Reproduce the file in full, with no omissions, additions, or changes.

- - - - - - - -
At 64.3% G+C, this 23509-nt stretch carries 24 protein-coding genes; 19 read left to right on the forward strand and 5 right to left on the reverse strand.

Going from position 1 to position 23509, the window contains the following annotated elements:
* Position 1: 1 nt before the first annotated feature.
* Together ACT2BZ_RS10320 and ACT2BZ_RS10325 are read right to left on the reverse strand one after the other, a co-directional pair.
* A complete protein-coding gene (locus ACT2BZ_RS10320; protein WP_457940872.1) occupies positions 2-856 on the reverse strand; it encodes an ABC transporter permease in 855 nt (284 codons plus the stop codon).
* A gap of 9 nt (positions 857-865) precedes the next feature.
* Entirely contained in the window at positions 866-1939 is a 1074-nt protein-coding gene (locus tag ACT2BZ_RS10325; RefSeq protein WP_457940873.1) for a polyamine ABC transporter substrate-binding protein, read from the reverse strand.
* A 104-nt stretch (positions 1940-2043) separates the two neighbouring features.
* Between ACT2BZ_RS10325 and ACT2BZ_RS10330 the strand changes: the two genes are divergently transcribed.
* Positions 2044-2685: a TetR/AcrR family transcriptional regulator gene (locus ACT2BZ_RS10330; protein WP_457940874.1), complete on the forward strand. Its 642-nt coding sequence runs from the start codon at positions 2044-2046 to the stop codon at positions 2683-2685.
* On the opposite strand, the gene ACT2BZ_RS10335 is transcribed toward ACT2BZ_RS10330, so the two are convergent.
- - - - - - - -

At 64.3% G+C, this 23509-nt stretch carries 24 protein-coding genes; 19 read left to right on the forward strand and 5 right to left on the reverse strand.

Going from position 1 to position 23509, the window contains the following annotated elements:
* Position 1: 1 nt before the first annotated feature.
* Together ACT2BZ_RS10320 and ACT2BZ_RS10325 are read right to left on the reverse strand one after the other, a co-directional pair.
* A complete protein-coding gene (locus ACT2BZ_RS10320; protein WP_457940872.1) occupies positions 2-856 on the reverse strand; it encodes an ABC transporter permease in 855 nt (284 codons plus the stop codon).
* A gap of 9 nt (positions 857-865) precedes the next feature.
* Entirely contained in the window at positions 866-1939 is a 1074-nt protein-coding gene (locus tag ACT2BZ_RS10325; RefSeq protein WP_457940873.1) for a polyamine ABC transporter substrate-binding protein, read from the reverse strand.
* A 104-nt stretch (positions 1940-2043) separates the two neighbouring features.
* Between ACT2BZ_RS10325 and ACT2BZ_RS10330 the strand changes: the two genes are divergently transcribed.
* Positions 2044-2685: a TetR/AcrR family transcriptional regulator gene (locus ACT2BZ_RS10330; protein WP_457940874.1), complete on the forward strand. Its 642-nt coding sequence runs from the start codon at positions 2044-2046 to the stop codon at positions 2683-2685.
* On the opposite strand, the gene ACT2BZ_RS10335 is transcribed toward ACT2BZ_RS10330, so the two are convergent.